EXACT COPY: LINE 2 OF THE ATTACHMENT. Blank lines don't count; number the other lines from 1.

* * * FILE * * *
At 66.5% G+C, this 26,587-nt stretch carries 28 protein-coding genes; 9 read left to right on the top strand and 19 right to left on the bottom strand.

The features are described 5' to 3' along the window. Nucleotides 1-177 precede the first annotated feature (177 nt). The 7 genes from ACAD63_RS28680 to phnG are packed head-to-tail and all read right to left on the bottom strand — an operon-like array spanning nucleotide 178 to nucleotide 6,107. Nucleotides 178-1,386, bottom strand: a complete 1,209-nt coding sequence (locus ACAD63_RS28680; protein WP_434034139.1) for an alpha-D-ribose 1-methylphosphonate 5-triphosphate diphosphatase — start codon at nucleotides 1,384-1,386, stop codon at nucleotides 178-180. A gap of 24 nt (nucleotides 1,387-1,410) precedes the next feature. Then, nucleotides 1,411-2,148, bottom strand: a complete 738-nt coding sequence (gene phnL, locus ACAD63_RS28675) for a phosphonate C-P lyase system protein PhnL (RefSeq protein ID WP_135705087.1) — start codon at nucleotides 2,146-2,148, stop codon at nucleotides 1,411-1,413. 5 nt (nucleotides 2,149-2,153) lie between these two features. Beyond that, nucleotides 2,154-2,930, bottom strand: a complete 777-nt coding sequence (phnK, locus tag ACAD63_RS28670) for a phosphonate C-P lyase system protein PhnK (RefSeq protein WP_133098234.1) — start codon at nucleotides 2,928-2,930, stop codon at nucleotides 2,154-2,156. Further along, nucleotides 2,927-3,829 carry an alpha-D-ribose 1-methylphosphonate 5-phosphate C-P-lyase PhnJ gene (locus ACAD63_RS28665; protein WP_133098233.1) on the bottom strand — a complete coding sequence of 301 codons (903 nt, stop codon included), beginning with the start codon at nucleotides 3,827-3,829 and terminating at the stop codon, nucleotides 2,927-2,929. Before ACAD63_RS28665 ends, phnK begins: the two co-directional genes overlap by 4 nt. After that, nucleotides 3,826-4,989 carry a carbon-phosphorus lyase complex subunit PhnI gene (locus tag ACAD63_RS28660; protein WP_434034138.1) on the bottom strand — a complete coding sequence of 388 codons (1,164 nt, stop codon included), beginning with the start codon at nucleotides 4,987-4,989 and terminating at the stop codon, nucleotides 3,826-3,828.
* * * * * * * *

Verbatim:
The features are described 5' to 3' along the window. Nucleotides 1-177 precede the first annotated feature (177 nt). The 7 genes from ACAD63_RS28680 to phnG are packed head-to-tail and all read right to left on the bottom strand — an operon-like array spanning nucleotide 178 to nucleotide 6,107. Nucleotides 178-1,386, bottom strand: a complete 1,209-nt coding sequence (locus ACAD63_RS28680; protein WP_434034139.1) for an alpha-D-ribose 1-methylphosphonate 5-triphosphate diphosphatase — start codon at nucleotides 1,384-1,386, stop codon at nucleotides 178-180. A gap of 24 nt (nucleotides 1,387-1,410) precedes the next feature. Then, nucleotides 1,411-2,148, bottom strand: a complete 738-nt coding sequence (gene phnL, locus ACAD63_RS28675) for a phosphonate C-P lyase system protein PhnL (RefSeq protein ID WP_135705087.1) — start codon at nucleotides 2,146-2,148, stop codon at nucleotides 1,411-1,413. 5 nt (nucleotides 2,149-2,153) lie between these two features. Beyond that, nucleotides 2,154-2,930, bottom strand: a complete 777-nt coding sequence (phnK, locus tag ACAD63_RS28670) for a phosphonate C-P lyase system protein PhnK (RefSeq protein WP_133098234.1) — start codon at nucleotides 2,928-2,930, stop codon at nucleotides 2,154-2,156. Further along, nucleotides 2,927-3,829 carry an alpha-D-ribose 1-methylphosphonate 5-phosphate C-P-lyase PhnJ gene (locus ACAD63_RS28665; protein WP_133098233.1) on the bottom strand — a complete coding sequence of 301 codons (903 nt, stop codon included), beginning with the start codon at nucleotides 3,827-3,829 and terminating at the stop codon, nucleotides 2,927-2,929. Before ACAD63_RS28665 ends, phnK begins: the two co-directional genes overlap by 4 nt. After that, nucleotides 3,826-4,989 carry a carbon-phosphorus lyase complex subunit PhnI gene (locus tag ACAD63_RS28660; protein WP_434034138.1) on the bottom strand — a complete coding sequence of 388 codons (1,164 nt, stop codon included), beginning with the start codon at nucleotides 4,987-4,989 and terminating at the stop codon, nucleotides 3,826-3,828.